Page images



Sir,—During a series of careful observations of Saturn, I have noticed a peculiarity in that system which, not having seen it referred to elsewhere, I am mduced to record for the future notice of students of this wonderful planet. I have on many occasions carefully studied the shadow of the planet on the ring, and although its boundary line is well defined, sharply cutting off one arm of the ansse from apparent contact with the ball, yet I always notice that those parts of the ring immediately adjacent to the boundary of the shadow are of inferior brightness to the other parts of the ring, and that the obscuration is greatest close to the boundary line of shadow, the rings recovering their full brightness gradually from this line; thus it appears, that although the bounding line of real shadow is plainly apparent, it is fringed by a penumbra, or partial shadow, apparently caused by the sun's disc being partially eclipsed to these portions of the rings; the appearance would seem exactly the same as the penumbra seen on the moon during a lunar eclipse, or the penumbral shadow of the earth during a solar eclipse.

The appearance is peculiar and well worthy the attention of observers of this peculiar planetary system, and it would be interesting to know if any observer of the transits of Jupiter's moons has detected any appearance of a penumbra (similar to what occurs on the earth surrounding the shadow of our moon) surrounding the shadows of the Jovian satellites.

I am, Sir, yours very truly,


Red Lion Street, Chatham, Bucks:
July 19, 1865.

Photography At Greenwich Observatory.—Under this title Mr. Burr has contributed to the Intellectual Observer for August an interesting account of the apparatus and processes used at our National Observatory for the continuous self-registration of magnetic and meteorological phenomena, prefaced by a brief though valuable sketch of the leading objects of the Science of Terrestrial Magnetism. Besides other illustrations, the article contains a fac-simile of one of the photographic sheets, engraved by the permission of the Astronomer JRoyal.


Olbers's Treatise On Comets.—A new edition of this able work, edited by J. P. Galle, has just been issued at Leipzig. The former edition was published in 1847; the present one contains an epitome of all the comets discovered since then, with a full statement o? their elements.

The Planet Saturn Will some one give us a short account

of Mr. Proctor's recent work on Saturn? G. J.W. [The following is extracted from Messrs. Longman's List.—Ed.] "The ohject of this volume is to present a fuller account of Saturn and its system than can be given m astronomical works having a wider range. The work treats of—The motions (real and apparent) and telescopic appearance of Saturn, its satellites and rings; the 'great inequality' of Saturn and Jupiter; the nature of the rings—showing that they are not continuous bodies, solid or fluid; and the habitability of Saturn— proving, inter alia, that the eclipses caused by the rings continue (in places) for many years, and extend (at times) over vast regions of Saturn's surface. Three Notes are appended in which the author has endeavoured to show:—That Chaldean astronomy formed a more complete system than is commonly supposed; that Laplace's Nebular Theory is not opposed to modern scientific discoveries, to just views of the wisdom and power of God, or to the Scripture account of creation; and that the arguments for and against the existence of a lunar atmosphere may be reconciled bv a theory founded on the moon's colour. Among the tables (which, with explanatory notes and explanations of astronomical terms, form Appendix II.) will be found :— Elements for determining the appearance and illumination of the rings, to the year 1900; the dates of the passages of the rings' plane through the sun between the years 1600 and 2000; and-the climatic relations, appearance of the rings, and duration of eclipses caused by the rings, for different latitudes on Saturn's globe. The author has endeavoured to make the engravings represent as exactly as possible what they are intended to illustrate.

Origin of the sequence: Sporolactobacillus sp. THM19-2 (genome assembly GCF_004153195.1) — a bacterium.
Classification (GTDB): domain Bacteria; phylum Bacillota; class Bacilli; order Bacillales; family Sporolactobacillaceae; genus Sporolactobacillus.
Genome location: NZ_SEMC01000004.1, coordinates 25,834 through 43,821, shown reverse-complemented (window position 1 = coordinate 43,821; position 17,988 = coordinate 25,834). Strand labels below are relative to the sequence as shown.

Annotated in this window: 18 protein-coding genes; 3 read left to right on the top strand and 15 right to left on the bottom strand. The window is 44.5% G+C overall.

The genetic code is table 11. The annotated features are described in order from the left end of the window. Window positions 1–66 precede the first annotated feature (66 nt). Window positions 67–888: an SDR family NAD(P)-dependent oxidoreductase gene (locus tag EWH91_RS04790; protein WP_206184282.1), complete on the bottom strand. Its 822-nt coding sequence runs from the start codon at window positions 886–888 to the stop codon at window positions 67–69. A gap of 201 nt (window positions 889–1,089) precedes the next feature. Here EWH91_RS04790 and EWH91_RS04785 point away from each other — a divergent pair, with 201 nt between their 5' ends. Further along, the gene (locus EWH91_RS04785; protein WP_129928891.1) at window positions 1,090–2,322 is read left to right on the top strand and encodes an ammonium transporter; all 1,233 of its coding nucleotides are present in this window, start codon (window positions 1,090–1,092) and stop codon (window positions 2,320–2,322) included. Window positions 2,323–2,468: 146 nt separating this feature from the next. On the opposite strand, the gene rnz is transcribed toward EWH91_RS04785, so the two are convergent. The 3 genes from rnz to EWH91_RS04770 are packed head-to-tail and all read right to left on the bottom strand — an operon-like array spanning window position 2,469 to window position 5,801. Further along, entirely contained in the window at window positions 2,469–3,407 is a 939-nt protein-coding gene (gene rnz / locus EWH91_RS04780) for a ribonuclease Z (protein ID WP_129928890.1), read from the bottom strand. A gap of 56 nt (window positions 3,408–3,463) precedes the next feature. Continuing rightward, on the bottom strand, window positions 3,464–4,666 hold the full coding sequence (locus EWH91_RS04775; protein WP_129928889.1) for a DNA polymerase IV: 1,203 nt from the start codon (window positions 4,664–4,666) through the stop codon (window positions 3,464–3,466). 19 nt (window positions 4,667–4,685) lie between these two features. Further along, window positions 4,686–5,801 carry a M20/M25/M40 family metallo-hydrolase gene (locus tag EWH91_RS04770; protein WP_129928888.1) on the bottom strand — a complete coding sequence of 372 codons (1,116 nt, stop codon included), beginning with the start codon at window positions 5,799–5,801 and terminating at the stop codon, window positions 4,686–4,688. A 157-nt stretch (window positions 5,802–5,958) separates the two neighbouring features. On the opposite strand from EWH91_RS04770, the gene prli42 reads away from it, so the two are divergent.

Star-maps.—Messrs. Longman & Co. are preparing for publication in royal 4to. (engraved partly on steel and partly on wood), a series of Star-maps, by Richard A. Proctor, B.A., author of Saturn and its System.' The stars on a 6-inch globe will be projected from the centre upon the circumscribing dodecahedron, "formmg Twelve Maps much less distorted than the Useful Knowledge Society's Six Maps, which are projected on the circumscribing cube; and by presenting the Twelve Maps on two plates, each consisting of Five Maps surrounding a polar pentagonal map, the relative positions of the stars of each hemisphere will be seen at a glance. Duplicate Maps on wood will exhibit the stars on a black ground.